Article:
DINE One of the revelations in Peter Mayles' cycle of enchanting memoirs about life in Provence (A Year in Provence, Toujours Provence, Encore Provence) is that some of the best food in France is to be found at truck stops. This stands to reason, since truckers are a migratory species whose survival depends on knowing where to eat — and French truckers spend their days zooming around France, a land where food and wine are as much a part of the national identity as the language itself.
Citizen's Band (which opened in August on a semi-sketchy stretch of Folsom St. in SoMa) isn't quite a truck stop and it certainly isn't in France, but it does have, stashed above the door, a collection of vintage CB radios, the kind whose tinny crackle helped drive C.W. McCall's 1975 truckers' anthem, "Convoy." And it is, in its hipster-city way, a convincing contemporary version of a roadside diner: it has a long counter, zinc-topped tables, harsh lighting, and plenty of din, all at the edge of an insanely busy street.
But the place doesn't serve Pabst Blue Ribbon beer, despite a plethora of hipsters, and the staff all seem to be relations of Flo, the cheeky woman from the Progressive Insurance TV ads. Indeed, beer places a distant second as a libation to wine, which is offered in a variety of interesting pours listed on the huge chalkboard that backs the counter. So maybe we're not so far from France after all. Or somewhere in Europe. Lately I've noticed a small but definite bloom on wine lists of reds produced in German-speaking lands, and Citizen's Band offers a glass of Blaufränkisch, an Austrian red, for $7.50. Our (female) server described it as "feminine," not a customary description for wine. To me, the wine was light and spicy, like a nero d'avola after some heavy core training. Could this be what she meant?
If a convoy of hungry, discerning French truckers came rolling up to Citizen's Band, what would they find, apart from trouble in parking? American food, subtly reimagined and cooked to the highest standard. Chef Chris Beerman's menu includes elements of what we might call comfort cuisine, including macaroni and cheese and a burger with fries, but it also soars into the higher airs of the gastronomic ether — and even the homey stuff is enriched by a close attention to detail.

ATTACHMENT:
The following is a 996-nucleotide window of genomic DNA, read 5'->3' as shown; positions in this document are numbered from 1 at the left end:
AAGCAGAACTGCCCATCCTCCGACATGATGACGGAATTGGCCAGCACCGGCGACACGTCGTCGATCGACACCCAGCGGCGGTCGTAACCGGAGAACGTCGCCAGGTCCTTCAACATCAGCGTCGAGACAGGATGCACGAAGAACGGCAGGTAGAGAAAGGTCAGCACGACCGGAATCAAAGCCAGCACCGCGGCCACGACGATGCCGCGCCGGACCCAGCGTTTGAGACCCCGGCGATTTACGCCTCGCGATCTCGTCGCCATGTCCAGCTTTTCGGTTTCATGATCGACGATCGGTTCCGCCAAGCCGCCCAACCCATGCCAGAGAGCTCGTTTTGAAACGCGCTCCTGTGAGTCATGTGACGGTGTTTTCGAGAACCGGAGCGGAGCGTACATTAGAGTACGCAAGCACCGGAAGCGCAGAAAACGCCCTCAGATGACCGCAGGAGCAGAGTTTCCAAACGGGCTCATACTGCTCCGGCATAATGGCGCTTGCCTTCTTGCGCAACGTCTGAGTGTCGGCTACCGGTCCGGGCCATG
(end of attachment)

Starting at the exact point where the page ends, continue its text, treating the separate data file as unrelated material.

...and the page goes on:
The mac 'n'cheese ($8) was made with fontina and a Sonoma dry-jack fonduta, which helped permeate the pasta tubes. I didn't like the fried onion rings on top; they were crunchy but discordant. A plate of humble franks and beans ($8) was stylishly reinvented with grilled sweet Italian sausage from Paul Bertolli's Fra' Mani in Berkeley, surrounded by butter beans (from Iacopi Farms) in a rich sauce of oregano, pecorino romano, and (to judge from the glossiness) butter. And how many diners, or truck stops, would toss a salad of baby arugula leaves ($8) with diced peaches (for deep sweetness), almond brittle (for sweet crunch), Point Reyes blue cheese (for rich bite), and a huckleberry vinaigrette for a final fillip of piquancy and (deep purple) color?
The burger ($13, plus $2 for cheese) was quite a production. The beef was kobe, from Snake River Farms; the bun, challah (which is pretty much brioche, for purposes of richness). Also aioli and house-made burger pickles and — better than either of those items, good as they were — no raw onion. Best of all, the kitchen actually grilled the meat as ordered, to medium rare, as recommended by Flo. A medium-rare burger means a juicy burger, and juiciness makes all the difference. A dry burger is a dead burger. The stack of fries on the side was excellent, still warm and crisp from the deep fryer.
The roasted red trout ($20) looked like a pair of cantaloupe slices slipped atop an heirloom-tomato panzanella, with a scattering of garlicky Monterey Bay calamari and some uncredited braised greens. The fish was lovely, but it was the panzanella that commanded our attention: it was colored by several shades of cherry tomatoes and made crunchy by croutons toasted gold. Panzanella is summer on a plate, but it's also, at least traditionally, frugality on a plate, a way of rejuvenating bread that's past its prime. To find it deployed with such elegant discipline here was a delight. Encore!
Dinner: Tues.–-Sat., 5:30–11 p.m.
Lunch: Mon.–Fri., 11:30 a.m.–2 p.m.
Brunch: Sat., 10 a.m.–2 p.m.
1198 Folsom, SF
Beer and wine